Momentum In Industries
- There's a large body of evidence supporting the benefits of momentum strategies, both time-series (trend or absolute) and cross-sectional (relative) momentum.
- New research analyzed the performance of industry momentum strategies, providing a test of pervasiveness.
- Findings demonstrate the efficacy of industry momentum strategies using various holding periods, providing test of robustness.
Momentum is the tendency for assets that have performed well (poorly) in the recent past to continue to perform well (poorly) in the future, at least for a short period of time. There are two types of momentum: cross-sectional momentum (a measure of relative performance) and trend-following (or time-series) momentum (an absolute measure of performance). As presented in “ Your Complete Guide to Factor-Based Investing,” both types have been found to be persistent across time and economic regimes; pervasive around the globe and across stocks, bonds, commodities and currencies; robust to various formation periods; and have well-documented behavioral explanations for why they have persisted post-publication. And with the use of patient trading strategies, they survive transaction costs. In another test of pervasiveness, the December 2018 paper “ Factor Momentum Everywhere” demonstrated that there is also momentum in factors.
Klaus Grobys and James Kolari contribute to the literature with their study “On Industry Momentum Strategies,” published in the Spring 2020 issue of The Journal of Financial Research. They investigated the asset pricing implications of different industry momentum strategies, sorting U.S. industry portfolios into quintiles. The first group comprised industries that had the lowest returns in the previous month, and the fifth group comprised industries with the highest returns in the previous month. They built 48 U.S. industry portfolios using data from Kenneth French’s website. Portfolios were value weighted. A zero‐cost strategy was constructed that was long (short) the fifth (first) portfolio group. Their sample period was July 1926 to February 2018. They built three strategies: a 1-0-1 strategy (portfolio formed based on prior month returns and held for one-month); a 6-1-1 strategy (portfolio formed based on prior six-month returns, excluding the most recent month, and held for one month); and a 12-1-1 strategy (portfolio formed based on prior 12-month returns, excluding the most recent month, and held for one month). Traditional industry momentum strategies cited in the literature had examined the 6-1-1 and 12-1-1 strategies. Following is a summary of their findings:
- Industry portfolios outperforming in the previous month subsequently generated on average significantly higher returns than those underperforming in the previous month. Returns increased monotonically as they moved across quintiles. The winner-minus-loser portfolio returned 0.62 percent per month (t-stat of 4.6) with a Sharpe ratio of 0.49.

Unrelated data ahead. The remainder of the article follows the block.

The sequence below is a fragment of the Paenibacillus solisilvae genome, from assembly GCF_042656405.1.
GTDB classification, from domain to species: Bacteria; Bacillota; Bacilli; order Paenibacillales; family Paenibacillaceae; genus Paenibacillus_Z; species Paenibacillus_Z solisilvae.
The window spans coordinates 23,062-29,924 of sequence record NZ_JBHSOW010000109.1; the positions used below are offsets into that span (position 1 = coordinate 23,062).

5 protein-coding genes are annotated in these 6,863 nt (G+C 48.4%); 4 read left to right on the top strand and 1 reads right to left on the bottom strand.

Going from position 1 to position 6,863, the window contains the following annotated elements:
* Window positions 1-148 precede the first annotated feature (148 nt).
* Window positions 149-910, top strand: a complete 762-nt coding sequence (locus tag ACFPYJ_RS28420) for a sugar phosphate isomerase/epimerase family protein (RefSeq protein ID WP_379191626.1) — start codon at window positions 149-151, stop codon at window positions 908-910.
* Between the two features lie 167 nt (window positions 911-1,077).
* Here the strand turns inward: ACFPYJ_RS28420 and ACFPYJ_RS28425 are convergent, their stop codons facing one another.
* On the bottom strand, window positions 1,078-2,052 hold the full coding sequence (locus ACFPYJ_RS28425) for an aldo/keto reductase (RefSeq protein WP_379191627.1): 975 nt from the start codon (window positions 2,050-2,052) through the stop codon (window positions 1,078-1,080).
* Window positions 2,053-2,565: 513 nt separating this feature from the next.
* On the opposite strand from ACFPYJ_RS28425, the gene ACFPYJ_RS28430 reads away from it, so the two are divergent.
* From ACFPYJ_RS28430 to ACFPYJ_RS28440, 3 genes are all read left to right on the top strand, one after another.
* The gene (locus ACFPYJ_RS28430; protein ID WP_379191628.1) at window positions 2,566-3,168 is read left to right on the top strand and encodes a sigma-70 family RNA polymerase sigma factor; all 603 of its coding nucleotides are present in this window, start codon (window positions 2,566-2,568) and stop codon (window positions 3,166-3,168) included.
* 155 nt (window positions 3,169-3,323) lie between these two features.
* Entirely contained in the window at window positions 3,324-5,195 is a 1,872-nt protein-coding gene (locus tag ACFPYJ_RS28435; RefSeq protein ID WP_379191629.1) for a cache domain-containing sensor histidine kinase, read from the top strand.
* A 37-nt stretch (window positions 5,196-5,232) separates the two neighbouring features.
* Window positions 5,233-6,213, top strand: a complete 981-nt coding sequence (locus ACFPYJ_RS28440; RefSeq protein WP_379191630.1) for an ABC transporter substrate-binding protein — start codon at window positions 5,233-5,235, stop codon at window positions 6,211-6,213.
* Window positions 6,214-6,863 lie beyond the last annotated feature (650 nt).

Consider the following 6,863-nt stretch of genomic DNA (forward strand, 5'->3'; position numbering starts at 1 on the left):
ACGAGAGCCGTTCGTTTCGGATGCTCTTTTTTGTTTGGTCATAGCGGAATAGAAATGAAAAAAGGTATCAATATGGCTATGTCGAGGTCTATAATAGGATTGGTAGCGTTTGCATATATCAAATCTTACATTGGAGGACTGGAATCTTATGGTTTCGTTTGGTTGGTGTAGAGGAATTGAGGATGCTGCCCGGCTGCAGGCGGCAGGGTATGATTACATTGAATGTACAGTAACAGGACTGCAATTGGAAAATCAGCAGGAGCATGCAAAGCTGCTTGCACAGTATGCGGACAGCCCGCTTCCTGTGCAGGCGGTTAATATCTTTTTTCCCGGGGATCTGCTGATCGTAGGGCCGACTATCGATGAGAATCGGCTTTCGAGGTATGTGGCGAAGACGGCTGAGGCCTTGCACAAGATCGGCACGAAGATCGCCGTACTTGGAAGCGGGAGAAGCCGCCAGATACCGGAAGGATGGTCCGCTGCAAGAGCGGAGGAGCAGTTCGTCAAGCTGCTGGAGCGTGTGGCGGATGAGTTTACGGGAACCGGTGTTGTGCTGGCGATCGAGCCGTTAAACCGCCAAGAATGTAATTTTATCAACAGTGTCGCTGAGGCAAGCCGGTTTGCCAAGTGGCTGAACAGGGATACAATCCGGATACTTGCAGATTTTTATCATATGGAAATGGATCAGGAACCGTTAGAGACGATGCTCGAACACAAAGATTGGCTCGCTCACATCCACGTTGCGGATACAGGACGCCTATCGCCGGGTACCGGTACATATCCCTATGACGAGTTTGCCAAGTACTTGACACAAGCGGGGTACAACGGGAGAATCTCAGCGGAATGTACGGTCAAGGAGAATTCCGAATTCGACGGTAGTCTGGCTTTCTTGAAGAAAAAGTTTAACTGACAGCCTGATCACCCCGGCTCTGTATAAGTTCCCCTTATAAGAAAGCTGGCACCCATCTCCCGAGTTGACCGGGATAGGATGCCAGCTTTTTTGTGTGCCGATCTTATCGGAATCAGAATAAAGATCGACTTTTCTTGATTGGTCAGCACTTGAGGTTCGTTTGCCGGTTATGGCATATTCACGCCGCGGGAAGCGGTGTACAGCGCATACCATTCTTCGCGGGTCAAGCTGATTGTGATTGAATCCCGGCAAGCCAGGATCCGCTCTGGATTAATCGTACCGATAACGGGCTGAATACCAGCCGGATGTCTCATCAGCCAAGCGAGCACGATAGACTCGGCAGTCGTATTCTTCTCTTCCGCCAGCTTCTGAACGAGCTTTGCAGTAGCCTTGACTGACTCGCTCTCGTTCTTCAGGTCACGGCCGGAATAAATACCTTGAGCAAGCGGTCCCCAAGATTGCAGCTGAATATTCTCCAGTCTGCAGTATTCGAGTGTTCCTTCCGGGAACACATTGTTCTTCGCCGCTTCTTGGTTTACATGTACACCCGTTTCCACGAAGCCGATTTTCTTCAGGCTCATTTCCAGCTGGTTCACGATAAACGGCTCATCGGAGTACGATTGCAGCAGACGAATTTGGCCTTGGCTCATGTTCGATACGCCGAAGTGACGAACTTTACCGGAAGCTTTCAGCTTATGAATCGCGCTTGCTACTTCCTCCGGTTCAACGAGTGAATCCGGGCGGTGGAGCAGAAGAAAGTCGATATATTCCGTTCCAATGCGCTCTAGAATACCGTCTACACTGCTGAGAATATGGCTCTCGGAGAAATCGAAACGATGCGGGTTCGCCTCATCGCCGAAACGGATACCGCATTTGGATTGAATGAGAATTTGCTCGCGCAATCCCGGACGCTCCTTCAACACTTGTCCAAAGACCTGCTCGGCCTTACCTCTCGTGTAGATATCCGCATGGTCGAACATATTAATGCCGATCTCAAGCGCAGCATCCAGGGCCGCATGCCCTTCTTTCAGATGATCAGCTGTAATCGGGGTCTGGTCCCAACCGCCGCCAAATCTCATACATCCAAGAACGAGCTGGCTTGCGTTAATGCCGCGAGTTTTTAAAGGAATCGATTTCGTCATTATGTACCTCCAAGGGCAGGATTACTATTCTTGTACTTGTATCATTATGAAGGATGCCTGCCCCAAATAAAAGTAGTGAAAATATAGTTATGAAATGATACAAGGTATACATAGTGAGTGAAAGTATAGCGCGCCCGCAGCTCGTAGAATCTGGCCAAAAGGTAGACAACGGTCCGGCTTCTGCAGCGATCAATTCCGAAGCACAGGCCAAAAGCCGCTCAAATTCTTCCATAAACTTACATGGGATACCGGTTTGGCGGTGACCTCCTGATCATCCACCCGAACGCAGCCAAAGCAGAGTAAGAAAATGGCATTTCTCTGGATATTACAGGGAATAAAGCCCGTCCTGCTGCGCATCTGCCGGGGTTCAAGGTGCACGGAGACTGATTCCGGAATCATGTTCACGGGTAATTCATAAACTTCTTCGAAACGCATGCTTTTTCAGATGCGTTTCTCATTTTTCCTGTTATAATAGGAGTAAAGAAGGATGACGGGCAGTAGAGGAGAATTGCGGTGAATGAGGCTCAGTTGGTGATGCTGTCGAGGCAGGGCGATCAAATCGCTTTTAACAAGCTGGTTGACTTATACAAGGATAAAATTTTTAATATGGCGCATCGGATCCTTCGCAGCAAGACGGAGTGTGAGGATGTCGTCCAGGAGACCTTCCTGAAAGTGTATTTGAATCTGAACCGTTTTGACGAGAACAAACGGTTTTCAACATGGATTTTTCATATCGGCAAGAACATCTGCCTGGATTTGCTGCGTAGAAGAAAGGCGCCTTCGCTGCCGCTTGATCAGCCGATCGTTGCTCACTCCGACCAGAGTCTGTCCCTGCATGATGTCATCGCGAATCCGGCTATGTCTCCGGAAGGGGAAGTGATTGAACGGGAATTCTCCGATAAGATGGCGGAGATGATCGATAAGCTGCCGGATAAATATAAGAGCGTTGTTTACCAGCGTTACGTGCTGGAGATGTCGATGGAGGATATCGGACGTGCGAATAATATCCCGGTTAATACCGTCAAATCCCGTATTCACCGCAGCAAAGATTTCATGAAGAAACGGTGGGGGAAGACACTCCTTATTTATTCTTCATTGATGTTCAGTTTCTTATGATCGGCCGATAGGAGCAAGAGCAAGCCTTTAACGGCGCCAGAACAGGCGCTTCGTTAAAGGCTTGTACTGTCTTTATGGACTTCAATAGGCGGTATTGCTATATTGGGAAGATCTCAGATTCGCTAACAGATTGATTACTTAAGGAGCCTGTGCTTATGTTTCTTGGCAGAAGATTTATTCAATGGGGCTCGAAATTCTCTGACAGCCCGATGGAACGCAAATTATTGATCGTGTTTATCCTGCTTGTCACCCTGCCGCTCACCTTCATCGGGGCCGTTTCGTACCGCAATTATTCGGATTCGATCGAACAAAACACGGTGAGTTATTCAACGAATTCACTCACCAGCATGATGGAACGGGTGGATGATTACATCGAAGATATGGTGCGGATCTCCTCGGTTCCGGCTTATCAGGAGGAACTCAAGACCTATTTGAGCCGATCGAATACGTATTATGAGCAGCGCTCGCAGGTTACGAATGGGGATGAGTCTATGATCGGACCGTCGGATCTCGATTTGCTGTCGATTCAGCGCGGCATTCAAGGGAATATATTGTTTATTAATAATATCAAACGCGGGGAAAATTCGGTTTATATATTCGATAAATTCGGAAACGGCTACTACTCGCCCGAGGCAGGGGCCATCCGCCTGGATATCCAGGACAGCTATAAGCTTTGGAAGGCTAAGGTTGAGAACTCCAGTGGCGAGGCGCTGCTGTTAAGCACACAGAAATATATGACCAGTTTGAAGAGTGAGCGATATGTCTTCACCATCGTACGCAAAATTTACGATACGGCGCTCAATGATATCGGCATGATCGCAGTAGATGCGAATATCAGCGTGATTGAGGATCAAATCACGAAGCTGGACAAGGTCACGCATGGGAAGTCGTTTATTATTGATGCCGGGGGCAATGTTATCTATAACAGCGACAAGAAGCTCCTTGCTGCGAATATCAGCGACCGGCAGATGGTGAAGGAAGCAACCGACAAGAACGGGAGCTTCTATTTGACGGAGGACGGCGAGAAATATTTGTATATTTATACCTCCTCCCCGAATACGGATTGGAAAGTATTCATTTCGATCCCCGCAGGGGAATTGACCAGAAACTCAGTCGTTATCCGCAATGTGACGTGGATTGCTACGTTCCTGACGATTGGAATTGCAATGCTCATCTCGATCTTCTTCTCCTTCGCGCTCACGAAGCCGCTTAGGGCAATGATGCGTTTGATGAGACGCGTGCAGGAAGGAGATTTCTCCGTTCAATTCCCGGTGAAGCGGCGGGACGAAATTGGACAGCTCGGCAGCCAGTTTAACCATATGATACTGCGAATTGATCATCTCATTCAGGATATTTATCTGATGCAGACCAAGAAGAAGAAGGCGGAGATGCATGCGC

- The 6-1-1 portfolio returned 0.57 percent per month (t-stat of 3.5) with a Sharpe ratio of 0.48; and the 12-1-1 portfolio returned 0.80 percent per month (t-stat of 5.2) with a Sharpe ratio of 0.55. In both cases, returns basically increased monotonically as they moved across quintiles.
- Skewness risk was lowest for the 1-0-1 strategy.
- Managing the portfolio by targeting (scaling) volatility added value, reduced skewness and increased the Sharpe ratio.
- Combining signals reduced risk (there was low correlation of tail risk between the 1-0-1 and the 6-1-1 and 12-1-1 strategies) and increased the Sharpe ratio. Risk‐ managed strategies generated average payoffs that were statistically uncorrelated with bear market states, the market factor, and the market factor conditional on bear market states.
- Controlling for traditional industry momentum did not diminish the significance of the 1-0-1 strategy or its economic magnitude.
Given the risks of data mining, before investing in a factor, one should be confident there is sufficient evidence to support the belief that the premium found in the historical record is likely to be predictive of future results. To gain that confidence, you should have evidence that the premium was statistically significant and unique/independent as well as that it showed persistence, pervasiveness, robustness, implementability (survive transactions costs) and has risk-based or behavioral explanations for why it should be expected to continue. By examining the 1-0-1 strategy, Grobys and Kolari contribute to the literature by demonstrating evidence of the robustness of time-series momentum as well providing further evidence of its pervasiveness across industries. They also demonstrated that historically combining a shorter-term momentum measure with more traditional measures improved results.
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